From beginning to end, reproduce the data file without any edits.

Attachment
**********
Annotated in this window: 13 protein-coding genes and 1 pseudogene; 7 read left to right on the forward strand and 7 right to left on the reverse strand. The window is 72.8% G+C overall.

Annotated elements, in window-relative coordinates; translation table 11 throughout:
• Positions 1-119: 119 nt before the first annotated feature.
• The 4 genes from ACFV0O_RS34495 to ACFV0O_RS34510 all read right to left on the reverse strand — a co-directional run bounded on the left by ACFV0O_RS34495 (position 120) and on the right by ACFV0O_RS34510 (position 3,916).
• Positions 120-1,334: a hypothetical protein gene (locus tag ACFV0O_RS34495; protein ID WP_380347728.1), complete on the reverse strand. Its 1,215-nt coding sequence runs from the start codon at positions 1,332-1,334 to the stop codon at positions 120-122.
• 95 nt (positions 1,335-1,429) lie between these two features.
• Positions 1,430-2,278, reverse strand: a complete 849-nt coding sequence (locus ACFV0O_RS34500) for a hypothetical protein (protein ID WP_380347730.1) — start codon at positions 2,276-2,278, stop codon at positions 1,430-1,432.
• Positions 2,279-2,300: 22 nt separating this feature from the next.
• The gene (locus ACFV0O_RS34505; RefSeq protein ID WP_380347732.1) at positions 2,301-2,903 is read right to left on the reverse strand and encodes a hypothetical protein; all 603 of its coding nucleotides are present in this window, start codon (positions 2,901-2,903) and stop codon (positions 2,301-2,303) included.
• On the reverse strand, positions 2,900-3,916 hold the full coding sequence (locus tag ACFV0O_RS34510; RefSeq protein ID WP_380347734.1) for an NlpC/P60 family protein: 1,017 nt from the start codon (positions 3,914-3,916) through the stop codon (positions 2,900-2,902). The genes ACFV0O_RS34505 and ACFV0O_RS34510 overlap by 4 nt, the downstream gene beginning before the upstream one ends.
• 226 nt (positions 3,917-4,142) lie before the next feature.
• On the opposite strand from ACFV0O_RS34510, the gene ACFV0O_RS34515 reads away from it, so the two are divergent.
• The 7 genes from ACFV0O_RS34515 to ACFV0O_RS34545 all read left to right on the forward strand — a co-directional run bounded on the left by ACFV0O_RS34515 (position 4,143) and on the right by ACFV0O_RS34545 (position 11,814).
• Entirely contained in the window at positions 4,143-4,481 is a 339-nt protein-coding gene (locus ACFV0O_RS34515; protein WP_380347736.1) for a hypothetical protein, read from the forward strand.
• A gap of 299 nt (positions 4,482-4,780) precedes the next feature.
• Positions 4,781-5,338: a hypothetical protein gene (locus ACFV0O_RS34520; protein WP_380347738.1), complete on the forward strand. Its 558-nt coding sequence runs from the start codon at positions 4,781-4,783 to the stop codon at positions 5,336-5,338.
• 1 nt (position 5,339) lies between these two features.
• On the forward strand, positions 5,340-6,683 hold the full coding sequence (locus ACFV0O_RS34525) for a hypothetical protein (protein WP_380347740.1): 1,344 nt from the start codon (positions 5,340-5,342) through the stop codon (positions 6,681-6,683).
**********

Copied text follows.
Annotated in this window: 13 protein-coding genes and 1 pseudogene; 7 read left to right on the forward strand and 7 right to left on the reverse strand. The window is 72.8% G+C overall.

Annotated elements, in window-relative coordinates; translation table 11 throughout:
• Positions 1-119: 119 nt before the first annotated feature.
• The 4 genes from ACFV0O_RS34495 to ACFV0O_RS34510 all read right to left on the reverse strand — a co-directional run bounded on the left by ACFV0O_RS34495 (position 120) and on the right by ACFV0O_RS34510 (position 3,916).
• Positions 120-1,334: a hypothetical protein gene (locus tag ACFV0O_RS34495; protein ID WP_380347728.1), complete on the reverse strand. Its 1,215-nt coding sequence runs from the start codon at positions 1,332-1,334 to the stop codon at positions 120-122.
• 95 nt (positions 1,335-1,429) lie between these two features.
• Positions 1,430-2,278, reverse strand: a complete 849-nt coding sequence (locus ACFV0O_RS34500) for a hypothetical protein (protein ID WP_380347730.1) — start codon at positions 2,276-2,278, stop codon at positions 1,430-1,432.
• Positions 2,279-2,300: 22 nt separating this feature from the next.
• The gene (locus ACFV0O_RS34505; RefSeq protein ID WP_380347732.1) at positions 2,301-2,903 is read right to left on the reverse strand and encodes a hypothetical protein; all 603 of its coding nucleotides are present in this window, start codon (positions 2,901-2,903) and stop codon (positions 2,301-2,303) included.
• On the reverse strand, positions 2,900-3,916 hold the full coding sequence (locus tag ACFV0O_RS34510; RefSeq protein ID WP_380347734.1) for an NlpC/P60 family protein: 1,017 nt from the start codon (positions 3,914-3,916) through the stop codon (positions 2,900-2,902). The genes ACFV0O_RS34505 and ACFV0O_RS34510 overlap by 4 nt, the downstream gene beginning before the upstream one ends.
• 226 nt (positions 3,917-4,142) lie before the next feature.
• On the opposite strand from ACFV0O_RS34510, the gene ACFV0O_RS34515 reads away from it, so the two are divergent.
• The 7 genes from ACFV0O_RS34515 to ACFV0O_RS34545 all read left to right on the forward strand — a co-directional run bounded on the left by ACFV0O_RS34515 (position 4,143) and on the right by ACFV0O_RS34545 (position 11,814).
• Entirely contained in the window at positions 4,143-4,481 is a 339-nt protein-coding gene (locus ACFV0O_RS34515; protein WP_380347736.1) for a hypothetical protein, read from the forward strand.
• A gap of 299 nt (positions 4,482-4,780) precedes the next feature.
• Positions 4,781-5,338: a hypothetical protein gene (locus ACFV0O_RS34520; protein WP_380347738.1), complete on the forward strand. Its 558-nt coding sequence runs from the start codon at positions 4,781-4,783 to the stop codon at positions 5,336-5,338.
• 1 nt (position 5,339) lies between these two features.
• On the forward strand, positions 5,340-6,683 hold the full coding sequence (locus ACFV0O_RS34525) for a hypothetical protein (protein WP_380347740.1): 1,344 nt from the start codon (positions 5,340-5,342) through the stop codon (positions 6,681-6,683).